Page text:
Rick Warren, Tony Blair & The New World Order « . . . and the world hears them Roger Oakland, of Understand the Times International, attended Rick Warren’s ‘Peace in a Globalized Society’ forum, featuring Tony Blair, that was held Monday night. As an eyewitness account, Oakland gives the following report: On March 7, 2011, Roger Oakland, founder ofUnderstand the Times, International, and two other members from his ministry attended the Peace in a Globalized Society forum at Saddleback Church in Lake Forest, California, which featured Rick Warren and special guest, former UK prime minister Tony Blair. Roger Oakland and his co-workers obtained eye-witness seats at the event that included well over 2000 people in attendance. Although cameras and recorders were not allowed in the main sanctuary where the interview took place, the UTT team took notes. What Oakland and his team heard caused them much concern – thus the reason for this special report. Both Blair and Warren have a vision to see churches with like-minded vision planted all over the world. Notes: 1.
5 Common Crime Fighting Tactics (Statistics Say Don't Work) #2. Jails Are Turning Nonviolent Offenders Into Repeat Offenders Take two guys convicted of a nonviolent crime, like smoking a bong in a parking lot. Now, as a society, you have to make a choice. You can go easy on them with probation or community service, figuring that what they did wasn't that serious of a crime. No, if you are serious about crime, you need to scare those guys straight! So What's the Problem? It's the opposite. Getty"When you came here you could barely roll a joint. Let's say with our two hypothetical bong smokers, we give one probation/community service and give the other a short sentence in jail. The second guy, supposedly taught a harsher lesson, has a close to 50 percent chance of showing up in prison again within the next three years. Photos.com"Told you I'd be back to finish this game. So if the data says jail isn't great for keeping nonviolent offenders free of crime, why do we insist on using it? And holy shit do we love to send people to jail. #1.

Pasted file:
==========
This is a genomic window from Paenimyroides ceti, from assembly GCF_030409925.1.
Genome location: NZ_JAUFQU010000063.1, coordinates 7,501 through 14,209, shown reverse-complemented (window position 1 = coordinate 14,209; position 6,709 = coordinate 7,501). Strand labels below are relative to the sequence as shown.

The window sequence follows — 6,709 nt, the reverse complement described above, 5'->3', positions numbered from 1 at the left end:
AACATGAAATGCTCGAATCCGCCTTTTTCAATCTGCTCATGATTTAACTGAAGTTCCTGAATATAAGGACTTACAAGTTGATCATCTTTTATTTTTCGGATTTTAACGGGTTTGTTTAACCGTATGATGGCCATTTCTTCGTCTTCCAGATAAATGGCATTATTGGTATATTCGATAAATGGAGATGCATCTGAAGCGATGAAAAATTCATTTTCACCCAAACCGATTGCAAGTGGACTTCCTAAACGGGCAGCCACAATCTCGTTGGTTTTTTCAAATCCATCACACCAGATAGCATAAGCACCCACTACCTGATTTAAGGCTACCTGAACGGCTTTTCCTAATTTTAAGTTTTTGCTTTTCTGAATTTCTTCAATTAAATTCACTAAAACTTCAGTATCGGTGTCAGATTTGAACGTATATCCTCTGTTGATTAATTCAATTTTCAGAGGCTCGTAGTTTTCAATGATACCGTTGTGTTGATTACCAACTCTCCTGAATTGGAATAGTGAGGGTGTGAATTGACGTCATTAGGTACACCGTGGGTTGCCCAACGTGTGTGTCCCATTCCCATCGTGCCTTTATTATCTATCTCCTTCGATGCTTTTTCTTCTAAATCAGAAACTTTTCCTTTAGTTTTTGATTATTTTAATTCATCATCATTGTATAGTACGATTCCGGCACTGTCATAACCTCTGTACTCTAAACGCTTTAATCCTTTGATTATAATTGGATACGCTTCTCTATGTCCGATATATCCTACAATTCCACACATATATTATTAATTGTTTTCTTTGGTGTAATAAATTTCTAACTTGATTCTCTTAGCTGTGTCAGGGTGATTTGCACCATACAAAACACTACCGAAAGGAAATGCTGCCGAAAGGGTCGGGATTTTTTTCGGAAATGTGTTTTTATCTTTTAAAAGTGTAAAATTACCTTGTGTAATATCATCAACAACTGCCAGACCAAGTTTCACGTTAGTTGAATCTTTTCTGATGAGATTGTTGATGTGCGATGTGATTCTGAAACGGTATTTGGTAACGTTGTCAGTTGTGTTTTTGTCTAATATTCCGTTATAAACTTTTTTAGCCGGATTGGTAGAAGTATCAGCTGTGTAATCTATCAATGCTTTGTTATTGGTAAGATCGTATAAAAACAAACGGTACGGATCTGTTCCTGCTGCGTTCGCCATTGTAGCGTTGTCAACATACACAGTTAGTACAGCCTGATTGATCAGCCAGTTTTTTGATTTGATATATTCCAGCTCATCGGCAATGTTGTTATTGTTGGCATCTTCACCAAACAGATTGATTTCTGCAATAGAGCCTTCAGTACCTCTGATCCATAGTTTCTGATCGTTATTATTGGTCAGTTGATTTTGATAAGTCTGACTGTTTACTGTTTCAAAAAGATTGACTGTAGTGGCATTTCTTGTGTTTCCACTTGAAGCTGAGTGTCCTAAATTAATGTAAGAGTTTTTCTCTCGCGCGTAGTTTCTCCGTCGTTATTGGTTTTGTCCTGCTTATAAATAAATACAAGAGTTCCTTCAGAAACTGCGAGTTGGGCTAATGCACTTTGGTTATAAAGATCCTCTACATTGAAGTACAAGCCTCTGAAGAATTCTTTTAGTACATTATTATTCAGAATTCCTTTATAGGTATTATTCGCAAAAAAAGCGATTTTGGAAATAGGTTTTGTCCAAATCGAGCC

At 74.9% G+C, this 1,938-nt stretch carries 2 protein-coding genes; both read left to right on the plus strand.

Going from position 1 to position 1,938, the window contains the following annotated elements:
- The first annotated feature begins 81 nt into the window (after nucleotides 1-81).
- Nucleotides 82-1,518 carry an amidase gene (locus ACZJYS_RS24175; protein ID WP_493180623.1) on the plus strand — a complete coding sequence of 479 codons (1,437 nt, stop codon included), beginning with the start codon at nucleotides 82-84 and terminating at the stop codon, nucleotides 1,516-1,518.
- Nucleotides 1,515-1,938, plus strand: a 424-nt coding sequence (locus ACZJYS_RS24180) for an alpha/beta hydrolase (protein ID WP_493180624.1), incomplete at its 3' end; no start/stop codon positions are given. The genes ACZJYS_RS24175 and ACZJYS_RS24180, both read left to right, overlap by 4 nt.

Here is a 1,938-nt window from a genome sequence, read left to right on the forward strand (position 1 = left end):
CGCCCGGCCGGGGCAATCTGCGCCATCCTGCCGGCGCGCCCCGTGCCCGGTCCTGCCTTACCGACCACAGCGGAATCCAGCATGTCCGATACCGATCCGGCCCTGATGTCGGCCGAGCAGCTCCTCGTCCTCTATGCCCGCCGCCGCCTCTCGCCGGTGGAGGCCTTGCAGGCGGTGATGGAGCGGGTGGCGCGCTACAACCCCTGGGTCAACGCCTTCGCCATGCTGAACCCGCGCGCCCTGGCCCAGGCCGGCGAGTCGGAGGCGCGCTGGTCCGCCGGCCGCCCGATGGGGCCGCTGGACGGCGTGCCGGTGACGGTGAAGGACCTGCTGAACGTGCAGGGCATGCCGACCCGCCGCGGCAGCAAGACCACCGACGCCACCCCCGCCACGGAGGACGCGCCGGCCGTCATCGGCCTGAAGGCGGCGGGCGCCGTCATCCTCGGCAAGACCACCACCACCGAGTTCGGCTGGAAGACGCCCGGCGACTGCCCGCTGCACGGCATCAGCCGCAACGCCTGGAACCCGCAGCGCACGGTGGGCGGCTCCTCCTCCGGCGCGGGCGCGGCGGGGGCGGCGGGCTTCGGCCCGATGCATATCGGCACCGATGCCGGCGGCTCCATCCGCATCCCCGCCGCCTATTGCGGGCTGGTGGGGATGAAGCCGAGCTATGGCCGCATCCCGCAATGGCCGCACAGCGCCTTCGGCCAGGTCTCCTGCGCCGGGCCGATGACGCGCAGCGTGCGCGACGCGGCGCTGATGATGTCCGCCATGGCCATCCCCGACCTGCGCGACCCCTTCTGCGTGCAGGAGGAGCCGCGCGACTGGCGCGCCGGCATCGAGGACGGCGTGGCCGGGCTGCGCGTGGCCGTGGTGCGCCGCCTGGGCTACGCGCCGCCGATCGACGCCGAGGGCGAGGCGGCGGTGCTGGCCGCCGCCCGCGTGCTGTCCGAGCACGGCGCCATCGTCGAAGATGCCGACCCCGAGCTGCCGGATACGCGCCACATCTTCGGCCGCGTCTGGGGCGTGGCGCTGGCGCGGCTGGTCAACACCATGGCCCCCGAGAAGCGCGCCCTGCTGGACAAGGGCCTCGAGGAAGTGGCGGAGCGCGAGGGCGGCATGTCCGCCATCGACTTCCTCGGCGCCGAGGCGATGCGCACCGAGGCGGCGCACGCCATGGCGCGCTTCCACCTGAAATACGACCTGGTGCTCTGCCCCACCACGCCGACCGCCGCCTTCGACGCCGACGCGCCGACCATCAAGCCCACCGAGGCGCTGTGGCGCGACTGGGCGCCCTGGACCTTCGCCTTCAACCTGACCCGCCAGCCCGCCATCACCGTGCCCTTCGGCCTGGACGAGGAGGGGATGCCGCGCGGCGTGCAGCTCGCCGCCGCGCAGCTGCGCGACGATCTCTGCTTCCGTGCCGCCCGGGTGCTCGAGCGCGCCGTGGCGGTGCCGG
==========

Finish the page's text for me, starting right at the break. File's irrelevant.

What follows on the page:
Rural Migration News The US Bureau of Labor Statistic's Consumer Expenditure Survey reported 121 million "consumer units" in 2010. They had an average of 2.5 persons, 1.3 earners and 1.9 vehicles; 66 percent were homeowners, and the average age of the reference person was 49. Average consumer unit income before taxes was $62,500 and average annual expenditures $48,100 (www.bls.gov/cex). These expenditures included $6,100 for food (almost 13 percent of expenditures). Food spending was split 59-41 percent, including $3,600 for food eaten at home ($69 a week) and $2,500 for food bought away from home ($48 a week). To put food spending in perspective, other significant expenditures were $16,600 for housing; $7,700 for transportation; $3,200 for health care; $1,700 for apparel; and $2,500 for entertainment. The largest food-at-home expenditures were for meat and poultry, an average $785 or $15 a week. Farmers get a small share of the retail food dollar, an average 19 percent in 2006.